In order to appreciate the wonderful scientific work on algorithms, I can recommend you, for instance, to read the book Algorithmics – The spirit of computing by David Harel. I hope that, after studying this book, you will be also convinced that the fact that programmers used the term algorithm is not a form of name dropping. The work on algorithms since the advent of computers very much fits into the tradition of the work started by great scientists like Euclides and al-Khwarizmi.

Scientific knowledge may always be used for both good and bad things. Like you, I am very concerned about the use of algorithms by Google, Facebook, Apple and Amazon. But I disagree with any suggestion that there is no science behind computer science algorithms!

Looking forward to your reaction, with best regards,

Frits Vaandrager
Professor of Computer Science at Radboud University
Nijmegen, December 4, 2017

Thursday, November 16, 2017

Two and a half months at the Gran Sasso Science Institute

About two and a half months have passed since I started working at the Gran Sasso Science Institute (GSSI). I still have much to learn about the functioning of the Italian university system (and even of the GSSI), and it is already clear that there will be many of its aspects that I will probably never learn. However, my impression so far is that the level of bureaucracy in Italy is definitely higher than that in the countries where I have previously worked.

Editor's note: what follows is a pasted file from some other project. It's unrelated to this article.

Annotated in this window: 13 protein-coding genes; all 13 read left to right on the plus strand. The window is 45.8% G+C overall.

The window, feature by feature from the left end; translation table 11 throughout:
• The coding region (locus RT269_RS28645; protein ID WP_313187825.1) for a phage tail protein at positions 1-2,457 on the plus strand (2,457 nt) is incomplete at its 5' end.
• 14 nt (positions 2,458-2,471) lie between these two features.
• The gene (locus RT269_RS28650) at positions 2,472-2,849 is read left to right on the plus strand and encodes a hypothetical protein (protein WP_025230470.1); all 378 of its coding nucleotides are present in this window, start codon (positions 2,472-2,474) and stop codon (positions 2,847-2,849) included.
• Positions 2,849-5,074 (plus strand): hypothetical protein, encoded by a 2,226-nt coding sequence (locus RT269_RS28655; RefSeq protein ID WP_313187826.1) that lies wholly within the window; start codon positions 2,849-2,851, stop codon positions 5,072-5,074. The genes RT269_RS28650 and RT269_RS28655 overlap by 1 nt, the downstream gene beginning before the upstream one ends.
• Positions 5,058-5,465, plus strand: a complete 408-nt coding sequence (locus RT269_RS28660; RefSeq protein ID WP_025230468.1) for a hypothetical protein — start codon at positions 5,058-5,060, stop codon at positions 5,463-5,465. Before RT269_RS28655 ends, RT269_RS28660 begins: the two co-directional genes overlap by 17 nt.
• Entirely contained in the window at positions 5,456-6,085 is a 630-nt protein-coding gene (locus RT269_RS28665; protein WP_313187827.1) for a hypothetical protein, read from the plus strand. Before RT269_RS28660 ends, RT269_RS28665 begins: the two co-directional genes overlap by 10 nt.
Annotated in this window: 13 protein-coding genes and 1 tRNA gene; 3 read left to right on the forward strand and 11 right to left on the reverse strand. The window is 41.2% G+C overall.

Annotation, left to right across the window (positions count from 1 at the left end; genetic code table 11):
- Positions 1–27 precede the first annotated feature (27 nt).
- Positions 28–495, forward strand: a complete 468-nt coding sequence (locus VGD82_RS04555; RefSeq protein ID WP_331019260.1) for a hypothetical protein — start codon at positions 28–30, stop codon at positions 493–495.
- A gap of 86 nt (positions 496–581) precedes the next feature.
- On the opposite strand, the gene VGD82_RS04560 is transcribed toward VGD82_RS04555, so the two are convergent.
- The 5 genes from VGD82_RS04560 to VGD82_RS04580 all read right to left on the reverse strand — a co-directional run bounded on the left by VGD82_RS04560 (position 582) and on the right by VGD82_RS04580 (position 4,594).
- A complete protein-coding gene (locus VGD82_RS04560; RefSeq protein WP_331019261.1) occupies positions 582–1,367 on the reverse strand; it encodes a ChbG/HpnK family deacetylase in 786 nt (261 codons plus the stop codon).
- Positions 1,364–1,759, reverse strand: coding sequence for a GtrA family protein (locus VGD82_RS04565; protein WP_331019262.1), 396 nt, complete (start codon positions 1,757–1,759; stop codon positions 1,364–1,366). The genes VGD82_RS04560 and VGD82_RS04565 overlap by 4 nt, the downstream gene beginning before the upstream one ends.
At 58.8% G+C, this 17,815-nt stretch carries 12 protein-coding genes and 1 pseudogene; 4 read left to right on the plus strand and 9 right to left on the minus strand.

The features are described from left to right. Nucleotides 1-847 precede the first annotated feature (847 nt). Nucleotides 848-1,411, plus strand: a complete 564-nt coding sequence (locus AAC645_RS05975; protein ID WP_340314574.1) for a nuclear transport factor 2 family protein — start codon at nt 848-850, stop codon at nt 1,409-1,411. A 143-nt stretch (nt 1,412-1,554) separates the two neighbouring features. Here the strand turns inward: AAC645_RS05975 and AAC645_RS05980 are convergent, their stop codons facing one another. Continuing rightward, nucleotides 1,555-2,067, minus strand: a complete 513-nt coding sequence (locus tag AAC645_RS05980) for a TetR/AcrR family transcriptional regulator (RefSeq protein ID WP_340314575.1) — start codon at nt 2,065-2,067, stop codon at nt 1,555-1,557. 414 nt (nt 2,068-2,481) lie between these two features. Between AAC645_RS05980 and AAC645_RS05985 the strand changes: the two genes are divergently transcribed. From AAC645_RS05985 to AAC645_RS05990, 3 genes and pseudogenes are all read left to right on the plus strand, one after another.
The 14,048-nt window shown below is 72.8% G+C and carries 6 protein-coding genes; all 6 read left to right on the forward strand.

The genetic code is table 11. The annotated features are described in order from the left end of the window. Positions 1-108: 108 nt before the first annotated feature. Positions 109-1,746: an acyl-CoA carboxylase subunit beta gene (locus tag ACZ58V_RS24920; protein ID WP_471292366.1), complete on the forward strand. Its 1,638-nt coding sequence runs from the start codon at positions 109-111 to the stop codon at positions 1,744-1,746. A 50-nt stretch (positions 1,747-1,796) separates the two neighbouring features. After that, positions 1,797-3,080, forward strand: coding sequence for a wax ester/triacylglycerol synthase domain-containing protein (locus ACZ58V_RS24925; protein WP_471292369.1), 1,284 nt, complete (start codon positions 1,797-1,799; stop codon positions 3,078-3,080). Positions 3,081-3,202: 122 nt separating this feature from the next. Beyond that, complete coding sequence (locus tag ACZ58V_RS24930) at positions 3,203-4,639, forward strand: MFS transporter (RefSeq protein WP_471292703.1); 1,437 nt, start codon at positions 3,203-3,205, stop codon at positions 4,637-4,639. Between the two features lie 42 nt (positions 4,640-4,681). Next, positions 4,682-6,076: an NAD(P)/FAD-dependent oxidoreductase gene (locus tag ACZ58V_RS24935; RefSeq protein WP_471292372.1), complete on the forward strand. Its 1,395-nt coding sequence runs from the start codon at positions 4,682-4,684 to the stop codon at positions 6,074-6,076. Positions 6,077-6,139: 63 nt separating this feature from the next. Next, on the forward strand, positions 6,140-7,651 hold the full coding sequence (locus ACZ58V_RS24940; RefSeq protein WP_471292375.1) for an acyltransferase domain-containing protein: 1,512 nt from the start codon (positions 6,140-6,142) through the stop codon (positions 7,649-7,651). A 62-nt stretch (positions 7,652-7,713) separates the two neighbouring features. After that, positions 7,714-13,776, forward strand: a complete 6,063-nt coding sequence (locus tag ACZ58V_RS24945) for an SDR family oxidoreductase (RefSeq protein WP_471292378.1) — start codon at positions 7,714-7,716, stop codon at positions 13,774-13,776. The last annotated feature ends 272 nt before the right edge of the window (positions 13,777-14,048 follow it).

On page 88 of this interesting article, the historian Rogers Hollingsworth writes:
"One of the factors influencing creativity at the level of the nation state is the institutional environment in which scientists conduct research. I code scientific institutional environments as ranging from weak to strong. Weak institutional environments exert only modest influence (1) on the appointment of scientific personnel of research organizations, (2) in determining whether a particular scientific discipline will exist in a research organization, (3) over the level of funding for research organizations, (4) in prescribing the level of training necessary for a scientific appointment (e.g., the habilitation), and (5) over scientific entrepreneurship (e.g., the norms of individualism that socialize young people to undertake high-risk research projects). Strong institutional environments are at the opposite end of the continuum on each of these characteristics. Weak institutional environments have tended to facilitate greater scientific creativity in a society than strong institutional environments..."